Throughout this process I began to notice just how deeply enmeshed Hacker News is in the startup and tech media network. I didn’t realize that journalists lurk HN for stories, and in fact, now, HN is so big that there’s entire media built on top of it like The Startup Foundry and Hacker Monthly. @hackernewsbot tweets out top stories from HN and has almost 9,000 followers, including influencers like Chris Dixon. Early adopters write short blog posts about discovering your product and taking it out for a test spin.
Our simple post on HN reached the bottom of the front page for only three to four hours, but resulted in approximately 2,300 visitors over the next month and a half. The majority of traffic directly from HN and TNW, some 1,400 visitors, came on the first day and dried up within a few days, but visitors continued to trickle in from other sources such as Twitter for over a month. Our launch day saw 150 signups, but our user count continued to increase by over 50% over the next month and a half.
Reddit. At the end of February, we cross-posted the article to three relevant subreddits, /r/GetMotivated, /r/Productivity, and /r/StopSmoking. We made sure to address Reddit in the title of the submission with “Hey [Subreddit]” and include in the title a statement of purpose for iDoneThis relevant to the subreddit. And we engaged the Redditors who checked out the site in the comments to the submission.
How to get on the Reddit Homepage — The Oatmeal
Those three subreddits were possibly the optimal size — about 16,000 subscribers in total, so that we got a good number of eyeballs on our site, but the subreddits weren’t so huge that all we got was a traffic spike that came and went. Our posts remained at the top of those subreddits for two to three days and generated over 50 comments worth of discussion.
Around this time, someone happened to post the Jerry Seinfeld Productivity Secret article from Lifehacker on HN. That article was actually a source of inspiration for iDoneThis, and I happened to catch the news item before it floated to the very top of HN. I wrote a short narrative relating concepts in the article to iDoneThis and the community at HN.
Coincidentally, fellow HNers rguzman, peng and I recently built a simple web app which was inspired by this article.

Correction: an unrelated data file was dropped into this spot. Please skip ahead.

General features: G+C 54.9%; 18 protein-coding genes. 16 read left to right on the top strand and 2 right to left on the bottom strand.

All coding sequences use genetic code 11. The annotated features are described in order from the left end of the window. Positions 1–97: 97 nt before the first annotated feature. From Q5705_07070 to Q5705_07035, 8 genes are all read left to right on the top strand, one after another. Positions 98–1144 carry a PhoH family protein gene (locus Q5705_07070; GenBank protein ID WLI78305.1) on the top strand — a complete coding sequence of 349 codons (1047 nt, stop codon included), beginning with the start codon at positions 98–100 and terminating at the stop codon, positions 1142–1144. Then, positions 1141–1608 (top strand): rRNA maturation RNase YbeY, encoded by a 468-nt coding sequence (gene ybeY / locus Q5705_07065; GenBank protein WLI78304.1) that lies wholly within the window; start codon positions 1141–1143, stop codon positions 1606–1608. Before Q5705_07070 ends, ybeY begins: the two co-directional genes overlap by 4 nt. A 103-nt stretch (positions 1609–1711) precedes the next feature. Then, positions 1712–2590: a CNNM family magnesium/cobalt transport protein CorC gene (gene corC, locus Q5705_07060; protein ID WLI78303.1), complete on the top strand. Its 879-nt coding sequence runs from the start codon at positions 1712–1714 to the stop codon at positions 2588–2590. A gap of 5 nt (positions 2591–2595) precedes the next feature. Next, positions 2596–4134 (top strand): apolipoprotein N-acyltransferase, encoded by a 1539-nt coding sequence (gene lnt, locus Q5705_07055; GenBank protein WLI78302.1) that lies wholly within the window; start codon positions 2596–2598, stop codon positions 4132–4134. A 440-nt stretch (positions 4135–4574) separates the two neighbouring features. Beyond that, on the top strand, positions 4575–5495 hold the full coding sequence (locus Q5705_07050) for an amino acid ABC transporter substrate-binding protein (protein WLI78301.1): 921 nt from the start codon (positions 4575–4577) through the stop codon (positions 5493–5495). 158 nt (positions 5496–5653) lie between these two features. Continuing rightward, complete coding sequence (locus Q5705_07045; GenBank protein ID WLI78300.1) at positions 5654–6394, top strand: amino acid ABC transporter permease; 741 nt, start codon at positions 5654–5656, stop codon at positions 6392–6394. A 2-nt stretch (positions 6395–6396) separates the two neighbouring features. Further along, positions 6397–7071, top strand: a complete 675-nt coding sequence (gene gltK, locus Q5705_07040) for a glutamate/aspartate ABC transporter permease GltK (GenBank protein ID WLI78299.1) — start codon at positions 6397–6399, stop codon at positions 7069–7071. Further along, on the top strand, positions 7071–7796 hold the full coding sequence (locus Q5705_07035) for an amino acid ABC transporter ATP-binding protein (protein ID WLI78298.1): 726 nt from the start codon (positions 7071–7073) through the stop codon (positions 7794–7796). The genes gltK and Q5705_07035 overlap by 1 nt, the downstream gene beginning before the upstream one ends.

It’s called http://idonethis.com.
We email you on a daily basis asking you what you got done today. We put your email response into a calendar and check off the day. Look at your calendar to see your streak from yesterday to motivate you today.
We posted the site on HN back in January and got some great feedback which we incorporated (http://news.ycombinator.com/item?id=2064038) along with some nice press coverage (http://thenextweb.com/lifehacks/2011/01/03/idonethis-have-yo…). We’re at a few hundred users, a good proportion of whom email us on a daily basis and tell us that that the site is helping their productivity, helping them quit smoking, reminding them to exercise & diet, etc.
My comment on that article stayed near the top during the article’s run at #1 on HN and drove considerable traffic to our site. To my surprise, our high-karma comment on a top news item fared better than a news item that makes it onto the front page (albeit only for a few hours). We got about 25% more traffic from our comment versus our submission.
In total, we got about 400 signups from 3,000 new visitors which tripled our user base. Characteristic of Redditors and HN’ers, the folks that joined up with us were engaged and savvy. They blogged and tweeted about us, and even offered to make screencasts and build web applications on top of our service.
Lifehacker – This was the big one
Is that a hockey stick in your pocket?
A month prior to getting written up by Lifehacker, I had cold-emailed them along with other life-hacking sites to pitch iDoneThis and nothing came of it.
I’ve built iDoneThis which is an email-based productivity log. Our users include a few prominent startup founders. One user called our service a “subtle yet powerful motivator.”
We email you everyday and ask, “What’d you get done today?” Your email responses go into a calendar. Look at your previous days’ accomplishments to motivate you today.
Unlike other tools whose usefulness is counterbalanced by their obtrusiveness, iDoneThis is email-based which adds zero overhead.
Please feel free to contact me with any questions here or by phone at XXX-XXX-XXXX.
iDoneThis had begun to stagnate and we were staying just about even in terms users trickling in and heading out. Rodrigo and I weren’t dedicating much time to building the site more or promoting it, but then we talked to our users by sending out a little survey and the feedback was overwhelming. A bunch of people expressed a deep appreciation for the product, and that convinced us that many more people might benefit from the site. We decided to make another push for users.